Formal deviance refers to behaviors or actions that violate explicitly stated norms, rules, or laws within a given social or organizational context.
In everyday life, we use the term “deviance” as an attribute, something that is inherent in a person (say, the delinquent or the mentally ill) or behavior. However, most sociologists see deviance not as a type of person, but as a formal property of social systems (Scott, 2014).
In other words, they see deviance as being an inevitable part of all societies: when people live together, they establish common norms; these norms are violated by some people; and the society punishes them to maintain its stability.
One way of studying deviances involves classifying them into formal and non-formal ones, which we will discuss later. Before that, let us learn about the concept in more detail, understand its two broad approaches, and look at some examples.
Formal Deviance Definition
Erich Goode defines deviance as:
the violation of a social norm which is likely to result in censure or punishment for the violator.” (Goode, 2015).
He adds, however, that there are several controversies associated with this. There are two different perspectives on studying deviances: the constructionist approach and the explanatory approach.
1. Constructionist Approach to Formal Deviance
The constructionist approach sees deviance as “subjectively problematic”; they are primarily interested in studying how deviance is defined subjectively and culturally.
Such sociologists argue that what is important in studying deviance is its social construction. They shift the focus away from the objective nature/causes of deviant behavior and instead focus on how certain people & behavior “come to be defined as deviant by others” (Kitsuse, 1964).
Constructionists (which constitute the majority of sociologists) believe that a person violates norms not only through certain actions but also through undesirable attitudes or characteristics; attitudes, behaviors, and characteristics are the “ABCs” of deviance, as Adler puts it (2003).
One of the major beliefs of the constructionist approach is that deviance is relative to time and place. What may be considered reprehensible in one society may be seen as completely normal in another one. We will discuss this further while talking about examples like incest.
Constructionists also focus on social control: the efforts to ensure conformity to norms. All humans have a tendency to violate norms; this is because they can easily secure for us the things that we desire, and many forbidden things are in themselves rewarding (Gottfredson & Hirschi, 1990).
So, societies must employ both positive (rewards) and negative (legal consequences, censure, etc.) efforts to control behavior. One final point of interest for constructionists is power. Those who control society’s resources also get to say what is right and wrong. This was exemplified in Apartheid South Africa, which we will discuss in the examples.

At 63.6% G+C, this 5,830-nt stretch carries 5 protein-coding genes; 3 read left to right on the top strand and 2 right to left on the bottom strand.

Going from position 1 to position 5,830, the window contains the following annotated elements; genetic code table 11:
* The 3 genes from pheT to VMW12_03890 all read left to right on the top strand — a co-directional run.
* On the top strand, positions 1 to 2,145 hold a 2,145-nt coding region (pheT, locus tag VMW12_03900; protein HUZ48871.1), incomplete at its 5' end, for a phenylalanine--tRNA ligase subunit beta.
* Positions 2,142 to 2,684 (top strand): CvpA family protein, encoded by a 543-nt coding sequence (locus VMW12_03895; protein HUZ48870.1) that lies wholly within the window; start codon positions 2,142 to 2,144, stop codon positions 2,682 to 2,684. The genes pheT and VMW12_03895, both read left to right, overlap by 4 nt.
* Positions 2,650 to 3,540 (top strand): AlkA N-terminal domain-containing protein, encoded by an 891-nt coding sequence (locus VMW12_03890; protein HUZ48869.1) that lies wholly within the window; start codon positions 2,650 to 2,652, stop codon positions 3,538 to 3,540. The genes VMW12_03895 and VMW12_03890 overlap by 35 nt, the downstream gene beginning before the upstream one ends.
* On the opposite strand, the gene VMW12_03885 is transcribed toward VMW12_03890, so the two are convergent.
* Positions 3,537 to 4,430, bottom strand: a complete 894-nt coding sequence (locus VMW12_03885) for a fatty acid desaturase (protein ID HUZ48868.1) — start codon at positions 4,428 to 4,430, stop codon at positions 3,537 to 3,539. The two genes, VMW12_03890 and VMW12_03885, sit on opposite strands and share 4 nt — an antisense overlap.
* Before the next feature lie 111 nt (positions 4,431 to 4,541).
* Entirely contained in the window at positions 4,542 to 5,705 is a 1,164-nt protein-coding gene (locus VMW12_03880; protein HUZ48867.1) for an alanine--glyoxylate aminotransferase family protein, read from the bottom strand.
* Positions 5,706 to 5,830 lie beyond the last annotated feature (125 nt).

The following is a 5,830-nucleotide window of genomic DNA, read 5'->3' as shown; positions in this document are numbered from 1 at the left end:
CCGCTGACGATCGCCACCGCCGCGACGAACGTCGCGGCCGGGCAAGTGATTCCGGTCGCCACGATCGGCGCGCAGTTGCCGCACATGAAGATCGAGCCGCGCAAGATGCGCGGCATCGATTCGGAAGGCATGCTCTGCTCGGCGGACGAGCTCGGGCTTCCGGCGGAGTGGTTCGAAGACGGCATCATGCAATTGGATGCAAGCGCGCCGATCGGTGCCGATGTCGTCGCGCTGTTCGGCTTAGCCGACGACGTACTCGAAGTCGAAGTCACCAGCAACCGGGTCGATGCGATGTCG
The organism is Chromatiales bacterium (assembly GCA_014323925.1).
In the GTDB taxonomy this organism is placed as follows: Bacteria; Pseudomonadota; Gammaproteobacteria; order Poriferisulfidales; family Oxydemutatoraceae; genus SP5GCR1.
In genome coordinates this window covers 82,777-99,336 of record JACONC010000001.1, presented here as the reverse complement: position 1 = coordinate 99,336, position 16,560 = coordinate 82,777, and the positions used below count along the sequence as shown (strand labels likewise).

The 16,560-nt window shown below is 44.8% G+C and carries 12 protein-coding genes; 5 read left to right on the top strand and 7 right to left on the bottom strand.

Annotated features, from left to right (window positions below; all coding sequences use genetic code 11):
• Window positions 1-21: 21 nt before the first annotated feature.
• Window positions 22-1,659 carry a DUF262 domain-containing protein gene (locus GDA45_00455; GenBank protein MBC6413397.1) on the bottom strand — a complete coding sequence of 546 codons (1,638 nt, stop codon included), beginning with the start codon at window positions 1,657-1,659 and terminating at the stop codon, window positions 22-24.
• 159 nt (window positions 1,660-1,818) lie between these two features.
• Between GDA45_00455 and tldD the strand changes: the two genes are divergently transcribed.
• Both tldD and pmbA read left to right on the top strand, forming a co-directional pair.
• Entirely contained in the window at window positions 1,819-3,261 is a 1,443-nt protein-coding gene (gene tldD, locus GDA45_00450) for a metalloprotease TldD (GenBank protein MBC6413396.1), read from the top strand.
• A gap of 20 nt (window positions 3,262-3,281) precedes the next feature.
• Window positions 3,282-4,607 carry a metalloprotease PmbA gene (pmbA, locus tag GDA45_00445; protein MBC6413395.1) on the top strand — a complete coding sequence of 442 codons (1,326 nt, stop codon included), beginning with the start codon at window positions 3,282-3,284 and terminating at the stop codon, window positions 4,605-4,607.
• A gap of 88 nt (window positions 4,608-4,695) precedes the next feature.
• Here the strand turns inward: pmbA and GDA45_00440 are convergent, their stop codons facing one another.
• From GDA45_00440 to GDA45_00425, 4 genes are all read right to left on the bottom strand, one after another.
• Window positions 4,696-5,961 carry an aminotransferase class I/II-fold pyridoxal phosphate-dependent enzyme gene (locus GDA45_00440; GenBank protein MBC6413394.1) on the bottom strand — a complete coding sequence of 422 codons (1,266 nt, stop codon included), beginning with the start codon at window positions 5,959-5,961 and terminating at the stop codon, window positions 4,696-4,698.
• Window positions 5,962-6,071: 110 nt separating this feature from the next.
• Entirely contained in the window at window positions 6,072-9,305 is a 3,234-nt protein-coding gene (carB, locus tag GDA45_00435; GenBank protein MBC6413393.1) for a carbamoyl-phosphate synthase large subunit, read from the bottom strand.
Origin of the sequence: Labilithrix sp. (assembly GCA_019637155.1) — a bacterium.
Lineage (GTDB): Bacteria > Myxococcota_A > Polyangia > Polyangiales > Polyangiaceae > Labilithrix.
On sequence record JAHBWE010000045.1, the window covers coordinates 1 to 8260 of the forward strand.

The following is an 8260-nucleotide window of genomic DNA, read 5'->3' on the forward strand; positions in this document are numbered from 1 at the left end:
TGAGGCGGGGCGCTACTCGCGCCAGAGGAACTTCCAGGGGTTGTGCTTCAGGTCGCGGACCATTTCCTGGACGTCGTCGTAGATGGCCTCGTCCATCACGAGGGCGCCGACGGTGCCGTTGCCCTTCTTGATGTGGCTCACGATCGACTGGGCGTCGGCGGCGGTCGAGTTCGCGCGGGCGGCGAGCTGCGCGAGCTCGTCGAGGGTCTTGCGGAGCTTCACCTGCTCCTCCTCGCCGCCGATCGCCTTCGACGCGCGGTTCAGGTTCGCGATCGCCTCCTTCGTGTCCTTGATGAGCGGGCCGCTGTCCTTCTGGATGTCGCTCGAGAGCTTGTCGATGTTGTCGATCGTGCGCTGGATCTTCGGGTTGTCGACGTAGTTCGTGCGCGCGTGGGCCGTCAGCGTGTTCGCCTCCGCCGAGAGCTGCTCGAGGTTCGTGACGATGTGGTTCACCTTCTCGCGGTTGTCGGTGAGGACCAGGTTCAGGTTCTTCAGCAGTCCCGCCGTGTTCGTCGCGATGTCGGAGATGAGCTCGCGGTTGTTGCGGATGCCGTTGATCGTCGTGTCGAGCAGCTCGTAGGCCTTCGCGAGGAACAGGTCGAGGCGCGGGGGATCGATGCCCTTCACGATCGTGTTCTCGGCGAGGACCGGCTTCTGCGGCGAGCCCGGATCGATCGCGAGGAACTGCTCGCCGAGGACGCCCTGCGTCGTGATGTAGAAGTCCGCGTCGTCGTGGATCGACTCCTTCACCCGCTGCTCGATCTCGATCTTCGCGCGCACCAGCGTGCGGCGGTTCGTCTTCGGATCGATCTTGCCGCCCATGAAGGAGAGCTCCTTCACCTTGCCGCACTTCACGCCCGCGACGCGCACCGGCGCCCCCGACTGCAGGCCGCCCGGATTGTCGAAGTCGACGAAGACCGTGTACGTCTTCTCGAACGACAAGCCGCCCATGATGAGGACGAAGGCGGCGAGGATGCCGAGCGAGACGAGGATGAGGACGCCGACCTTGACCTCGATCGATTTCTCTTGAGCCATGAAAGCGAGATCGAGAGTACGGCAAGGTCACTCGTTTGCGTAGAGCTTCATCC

2. Explanatory Approach to Formal Deviance
The explanatory approach sees deviance as “objectively given”; it focuses on understanding why non-normative behavior occurs.
Proponents of this approach see deviance, not merely as a social construction, but as a specific type of action—almost like a “syndrome” in the medical field (Goode, 2015). Unlike constructionists, they do not believe that deviance is relative to time & place.
Yes, while customs have varied across societies throughout history, they argue that certain behaviors have identifiable, universal properties. So, even if alcoholism or mental illnesses are seen differently in different societies, they ultimately do have a common thread. Societies criminalize actions that are harmful both on a micro and macro level.
The explanatory approach provides explanations for why deviance occurs. Often, they argue that deviance is caused by the essentialistic characteristics of a person. More commonly, however, they argue that the causes of crime are to be found in the environment of the criminal, not in their individual traits (Goode, 2015).
One strand of this involves opportunity theories. These argue that crime occurs when a motivated offender finds a suitable target without a capable guardian (Cohen & Felson, 1979). In other words, crime is a particular kind of “opportunity”, which involves maximum potential rewards and minimum costs.
See Also: 9 Types of Deviance in Sociology
Formal Deviance Examples
- Incest: Incest, that is, sexual activity between family members, is a crime in most modern societies. But constructionists remind us that the very categories constituting deviance vary across cultures. So, the same partners who are seen as incestuous in one society may be acceptable (or even mandatory) marital partners in another society (Ford & Beach, 1951). In other words, the definition of “incest” itself is socially constructed and varies across times/places. For example, in Ancient Egypt, marriage within the family was a common way of perpetuating the royal lineage. (Godelier, 2004).